There are very few things that are simple or easy about church planting and budget planning isn’t one of them. Despite the tricky nature of planning a budget for an entity that has yet to exist, it is most certainly an essential task if one wants a fighting chance of succeeding.
Developing your budget will likely be a collaborative effort between the lead pastor, church leaders, an accountant or even a church planting organization. By creating a budget that reflects your vision for the church, you all know your expectations, limits and goal to be good stewards of your resources.
Budget planning and fundraising go hand in hand. Before you begin parsing out the details of your budget, you must round up support expectations. For example, you will receive support from a core group of attendees, new attendees, special gifts, and special occasions, etc. You will have supporters who can make one-time gifts, large and small, and others who can contribute on an ongoing basis. In addition, you may find support from a parent church or other churches in your area.
In addition to your support expectations, you will also outline your expenses. Church plants have expenses that generally fall into the following categories.
How many staff will you hire? Will they be fully supported or will they need to augment their salary somehow? Will you hire a full staff immediately or hire more as you go along? Staffing costs are ongoing.
Most new church plants don’t have their own worship facilities or office space. It is common for new church plants to rent space for worship, like movie theaters, schools, or community centers. Common facilities costs are facility rent, office rent, and utilities. Facilities costs are ongoing.
While equipment costs are not necessarily ongoing, it’s not an insignificant cost. Some examples of equipment purchases are office equipment, portable sound system, portable lighting system, projectors, bibles, paper supplies, carts and cabinets, and a trailer for storage.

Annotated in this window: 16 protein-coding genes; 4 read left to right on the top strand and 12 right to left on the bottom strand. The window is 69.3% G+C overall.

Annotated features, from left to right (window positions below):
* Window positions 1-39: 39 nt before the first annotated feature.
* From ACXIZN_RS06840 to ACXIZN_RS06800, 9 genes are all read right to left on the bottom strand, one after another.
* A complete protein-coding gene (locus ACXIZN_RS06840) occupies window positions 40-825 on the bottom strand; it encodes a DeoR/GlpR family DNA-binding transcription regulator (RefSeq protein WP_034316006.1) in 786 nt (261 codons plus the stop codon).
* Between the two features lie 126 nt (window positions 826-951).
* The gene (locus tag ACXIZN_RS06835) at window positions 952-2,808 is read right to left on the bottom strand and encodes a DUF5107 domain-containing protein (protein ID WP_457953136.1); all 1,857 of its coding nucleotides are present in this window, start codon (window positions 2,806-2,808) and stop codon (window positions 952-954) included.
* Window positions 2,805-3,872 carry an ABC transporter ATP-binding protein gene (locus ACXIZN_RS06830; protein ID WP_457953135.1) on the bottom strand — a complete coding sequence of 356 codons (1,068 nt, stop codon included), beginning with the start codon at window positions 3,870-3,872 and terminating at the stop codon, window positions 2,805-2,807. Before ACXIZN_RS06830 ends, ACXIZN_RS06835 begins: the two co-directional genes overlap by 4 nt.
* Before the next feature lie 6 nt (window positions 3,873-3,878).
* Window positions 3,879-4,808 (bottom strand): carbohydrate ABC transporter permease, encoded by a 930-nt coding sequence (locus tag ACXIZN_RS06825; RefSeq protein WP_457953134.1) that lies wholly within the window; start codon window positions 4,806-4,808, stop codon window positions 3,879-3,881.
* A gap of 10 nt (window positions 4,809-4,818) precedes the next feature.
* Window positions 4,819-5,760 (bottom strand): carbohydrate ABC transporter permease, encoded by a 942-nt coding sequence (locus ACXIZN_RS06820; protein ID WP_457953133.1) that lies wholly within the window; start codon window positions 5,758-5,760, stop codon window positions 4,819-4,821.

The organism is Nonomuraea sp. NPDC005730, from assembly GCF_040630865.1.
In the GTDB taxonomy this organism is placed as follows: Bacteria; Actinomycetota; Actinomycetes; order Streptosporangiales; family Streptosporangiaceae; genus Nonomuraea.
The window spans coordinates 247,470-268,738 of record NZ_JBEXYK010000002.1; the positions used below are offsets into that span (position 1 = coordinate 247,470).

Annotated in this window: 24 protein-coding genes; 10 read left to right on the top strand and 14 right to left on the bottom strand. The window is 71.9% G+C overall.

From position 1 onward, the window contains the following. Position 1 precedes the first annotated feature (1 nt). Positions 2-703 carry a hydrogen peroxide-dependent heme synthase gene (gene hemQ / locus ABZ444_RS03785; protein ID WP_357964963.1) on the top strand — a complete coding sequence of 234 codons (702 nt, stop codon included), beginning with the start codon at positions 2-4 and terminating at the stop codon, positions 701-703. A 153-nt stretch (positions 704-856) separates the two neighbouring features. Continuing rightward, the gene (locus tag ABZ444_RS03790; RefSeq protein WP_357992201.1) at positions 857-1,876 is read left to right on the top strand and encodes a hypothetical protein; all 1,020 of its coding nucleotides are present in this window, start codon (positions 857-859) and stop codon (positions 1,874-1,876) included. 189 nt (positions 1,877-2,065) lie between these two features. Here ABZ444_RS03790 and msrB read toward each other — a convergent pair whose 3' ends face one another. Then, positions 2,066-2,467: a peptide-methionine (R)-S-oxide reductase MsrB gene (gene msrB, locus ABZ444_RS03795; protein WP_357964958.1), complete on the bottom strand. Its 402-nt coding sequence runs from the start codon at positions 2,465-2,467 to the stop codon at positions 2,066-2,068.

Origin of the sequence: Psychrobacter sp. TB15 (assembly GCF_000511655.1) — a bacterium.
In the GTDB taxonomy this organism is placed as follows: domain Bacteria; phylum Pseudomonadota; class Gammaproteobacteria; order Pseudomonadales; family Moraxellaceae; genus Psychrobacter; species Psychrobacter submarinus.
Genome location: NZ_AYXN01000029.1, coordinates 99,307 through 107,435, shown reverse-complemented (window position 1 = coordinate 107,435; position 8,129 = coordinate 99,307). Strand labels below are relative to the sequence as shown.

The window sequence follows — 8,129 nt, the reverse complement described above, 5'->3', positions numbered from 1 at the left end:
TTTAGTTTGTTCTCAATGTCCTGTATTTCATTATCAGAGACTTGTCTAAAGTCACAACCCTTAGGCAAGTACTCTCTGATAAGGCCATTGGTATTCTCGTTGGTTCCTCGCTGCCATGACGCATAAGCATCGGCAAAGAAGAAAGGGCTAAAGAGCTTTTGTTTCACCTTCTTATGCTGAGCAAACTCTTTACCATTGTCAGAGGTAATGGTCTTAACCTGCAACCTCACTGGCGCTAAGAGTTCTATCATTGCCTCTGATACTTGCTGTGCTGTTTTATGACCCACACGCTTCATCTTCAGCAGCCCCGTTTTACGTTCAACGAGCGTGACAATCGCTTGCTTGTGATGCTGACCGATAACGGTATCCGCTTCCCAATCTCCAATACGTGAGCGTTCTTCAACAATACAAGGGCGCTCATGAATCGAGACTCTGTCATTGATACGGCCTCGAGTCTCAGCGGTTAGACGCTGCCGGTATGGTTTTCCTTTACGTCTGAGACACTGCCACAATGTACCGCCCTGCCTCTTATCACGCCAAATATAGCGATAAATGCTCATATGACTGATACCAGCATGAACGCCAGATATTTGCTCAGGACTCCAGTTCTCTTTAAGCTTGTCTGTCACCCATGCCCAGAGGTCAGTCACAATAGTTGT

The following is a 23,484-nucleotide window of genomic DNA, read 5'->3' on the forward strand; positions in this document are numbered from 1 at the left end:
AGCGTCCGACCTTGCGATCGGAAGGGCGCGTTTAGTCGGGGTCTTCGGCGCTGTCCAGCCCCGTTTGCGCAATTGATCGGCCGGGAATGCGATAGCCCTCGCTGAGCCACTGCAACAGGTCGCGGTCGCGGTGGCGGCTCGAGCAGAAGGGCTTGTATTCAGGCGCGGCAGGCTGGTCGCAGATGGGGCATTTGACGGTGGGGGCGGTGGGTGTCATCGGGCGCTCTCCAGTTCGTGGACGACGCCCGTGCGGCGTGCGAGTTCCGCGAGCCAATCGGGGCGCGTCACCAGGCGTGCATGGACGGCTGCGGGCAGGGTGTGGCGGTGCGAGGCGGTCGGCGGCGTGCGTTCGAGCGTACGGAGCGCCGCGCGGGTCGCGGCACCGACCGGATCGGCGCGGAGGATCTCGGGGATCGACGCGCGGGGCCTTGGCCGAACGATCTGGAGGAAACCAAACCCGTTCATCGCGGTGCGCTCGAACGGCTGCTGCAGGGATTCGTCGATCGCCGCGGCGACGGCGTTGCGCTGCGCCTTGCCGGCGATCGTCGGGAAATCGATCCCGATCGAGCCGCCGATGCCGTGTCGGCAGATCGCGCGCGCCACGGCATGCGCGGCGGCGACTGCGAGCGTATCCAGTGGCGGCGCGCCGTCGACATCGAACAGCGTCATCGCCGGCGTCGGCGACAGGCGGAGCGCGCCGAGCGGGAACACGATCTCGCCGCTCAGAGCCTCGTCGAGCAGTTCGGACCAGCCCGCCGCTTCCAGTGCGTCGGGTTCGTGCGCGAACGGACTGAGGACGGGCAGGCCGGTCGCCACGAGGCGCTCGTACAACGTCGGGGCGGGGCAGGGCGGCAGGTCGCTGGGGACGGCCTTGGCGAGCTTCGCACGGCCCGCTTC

Outreach expenses should start at the beginning and continue on with the life of the church. Outreach could be short-term and short-reaching, or long-term and long-reaching. Examples of outreach expenses are mission giving, community events, and community programs and services. Outreach is an ongoing cost.
The new church plant consumes. Ongoing operating expenses may include things like office supplies, leadership development, and insurance. Operation costs are ongoing.
You can find a helpful free budget tool, sample budgets and more tips at www.freechurchaccounting.com
The Start of Good Stewardship
Once you create your budget, remember that good stewardship really starts with good accounting and internal controls. Set up an accounting software that is simple and easy to use and a protocol to control all money coming in and going out of the organization that has multiple financially-minded individuals reviewing the records. I recommend Aplos Software’s church accounting software, which is specifically designed with new churches in mind and includes a Budgeting app. Plus, Aplos offers new churches 6 months for free, so there is really no reason not to give it a try.
Remember, budgets help your leaders and members understand the vision and expectations. Plus, the transparency and accountability of good stewardship will improve the trust your membership has in the financial stability and integrity of the new church.
Interested in learning more about the ins and outs of church budgeting? Then sign up for our email course that goes over Church Budgeting 101.